At night, my husband takes it off puts it on the dresser beside his wallet and keys laying down, for a moment, the accoutrements of manhood. Sometimes, when he’s not looking, I pick it up savor the weight, the dark face, ticked with silver the brown, ostrich leather band with its little goosebumps raised as the flesh is raised in pleasure. He had wanted a watch and was pleased when I gave it to him. And since we’ve been together ten years it seemed like the occasion for the gift of a watch a recognition of the intricate achievements of marriage, its many negotiations and nameless triumphs. But tonight, when I saw it lying there among his crumpled receipts and scattered pennies I thought of my brother’s wife coming home from the coroner carrying his rings, his watch in a clear, ziplock bag, and how we sat at the table and emptied them into our palms their slight pressure all that remained of him. How odd the way a watch keeps going even after the heart has stopped. My grandfather was a watchmaker and spent his life in Holland leaning over a clean, well-lit table, a surgeon of time attending to the inner workings: spring, escapement, balance wheel. I can’t take it back, the way the man I love is already disappearing into this mechanism of metal and hide, this accountant of hours that holds, with such precise indifference, all the minutes of his life.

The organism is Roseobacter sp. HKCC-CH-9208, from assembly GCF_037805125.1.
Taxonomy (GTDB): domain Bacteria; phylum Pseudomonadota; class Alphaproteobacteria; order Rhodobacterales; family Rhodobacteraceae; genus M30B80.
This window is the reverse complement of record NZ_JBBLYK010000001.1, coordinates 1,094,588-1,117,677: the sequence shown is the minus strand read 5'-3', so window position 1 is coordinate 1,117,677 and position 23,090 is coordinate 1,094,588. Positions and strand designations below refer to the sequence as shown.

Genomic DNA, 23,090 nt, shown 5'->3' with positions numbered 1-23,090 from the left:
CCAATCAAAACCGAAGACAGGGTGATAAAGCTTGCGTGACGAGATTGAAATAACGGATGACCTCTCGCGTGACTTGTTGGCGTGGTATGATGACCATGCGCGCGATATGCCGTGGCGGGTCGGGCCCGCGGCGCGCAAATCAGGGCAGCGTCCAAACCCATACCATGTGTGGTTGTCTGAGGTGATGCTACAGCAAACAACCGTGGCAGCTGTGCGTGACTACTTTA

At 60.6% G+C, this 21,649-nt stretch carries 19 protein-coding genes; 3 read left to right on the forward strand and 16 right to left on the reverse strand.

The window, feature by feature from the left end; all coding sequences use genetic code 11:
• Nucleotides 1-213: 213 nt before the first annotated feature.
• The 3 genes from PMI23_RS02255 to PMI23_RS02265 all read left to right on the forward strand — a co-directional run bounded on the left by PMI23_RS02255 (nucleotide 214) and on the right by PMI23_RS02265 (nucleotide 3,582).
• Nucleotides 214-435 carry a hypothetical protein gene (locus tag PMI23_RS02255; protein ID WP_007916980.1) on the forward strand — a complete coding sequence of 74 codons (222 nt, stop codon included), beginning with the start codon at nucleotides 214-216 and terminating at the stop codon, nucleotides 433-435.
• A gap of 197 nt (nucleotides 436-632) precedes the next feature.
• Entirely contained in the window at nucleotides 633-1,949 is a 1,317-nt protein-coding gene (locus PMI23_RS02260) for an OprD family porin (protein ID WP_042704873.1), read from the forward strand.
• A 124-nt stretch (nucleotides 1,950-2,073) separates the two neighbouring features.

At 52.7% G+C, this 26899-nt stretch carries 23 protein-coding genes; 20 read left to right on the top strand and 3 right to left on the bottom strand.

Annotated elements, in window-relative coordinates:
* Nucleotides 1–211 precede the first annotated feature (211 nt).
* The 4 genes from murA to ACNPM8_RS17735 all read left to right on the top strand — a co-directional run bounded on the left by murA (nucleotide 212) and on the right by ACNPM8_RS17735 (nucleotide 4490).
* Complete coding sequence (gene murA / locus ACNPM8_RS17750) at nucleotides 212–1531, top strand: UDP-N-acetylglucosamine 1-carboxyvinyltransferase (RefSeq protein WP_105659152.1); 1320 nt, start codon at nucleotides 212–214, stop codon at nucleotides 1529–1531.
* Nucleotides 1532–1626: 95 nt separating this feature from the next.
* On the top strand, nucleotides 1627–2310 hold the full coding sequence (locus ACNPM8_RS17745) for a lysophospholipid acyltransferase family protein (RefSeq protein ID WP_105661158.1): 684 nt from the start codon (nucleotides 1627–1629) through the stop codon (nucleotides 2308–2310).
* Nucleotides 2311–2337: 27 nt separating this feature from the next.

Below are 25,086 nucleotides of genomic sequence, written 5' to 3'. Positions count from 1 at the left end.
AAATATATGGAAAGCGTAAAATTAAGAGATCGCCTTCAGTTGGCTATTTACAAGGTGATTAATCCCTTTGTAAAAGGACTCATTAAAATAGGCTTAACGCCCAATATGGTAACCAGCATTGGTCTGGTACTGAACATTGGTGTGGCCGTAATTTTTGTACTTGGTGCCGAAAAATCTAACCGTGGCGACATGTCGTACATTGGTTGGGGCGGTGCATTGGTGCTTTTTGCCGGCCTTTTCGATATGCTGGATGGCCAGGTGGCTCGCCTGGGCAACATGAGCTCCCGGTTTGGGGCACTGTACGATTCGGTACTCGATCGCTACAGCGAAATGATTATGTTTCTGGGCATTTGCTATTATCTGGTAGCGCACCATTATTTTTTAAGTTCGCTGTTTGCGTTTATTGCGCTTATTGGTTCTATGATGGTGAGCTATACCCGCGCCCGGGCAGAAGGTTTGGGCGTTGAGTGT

The Wind, One Brilliant Day
The wind, one brilliant day, called to my soul with an odor of jasmine. 'In return for the odor of my jasmine, I'd like all the odor of your roses.' 'I have no roses; all the flowers in my garden are dead.' 'Well then, I'll take the withered petals and the yellow leaves and the waters of the fountain.' the wind left. And I wept. And I said to myself: 'What have you done with the garden that was entrusted to you?'
Everything Is Going to Be All Right
How should I not be glad to contemplate the clouds clearing beyond the dormer window and a high tide reflected on the ceiling? There will be dying, there will be dying, but there is no need to go into that. The poems flow from the hand unbidden and the hidden source is the watchful heart. The sun rises in spite of everything and the far cities are beautiful and bright. I lie here in a riot of sunlight watching the day break and the clouds flying. Everything is going to be all right.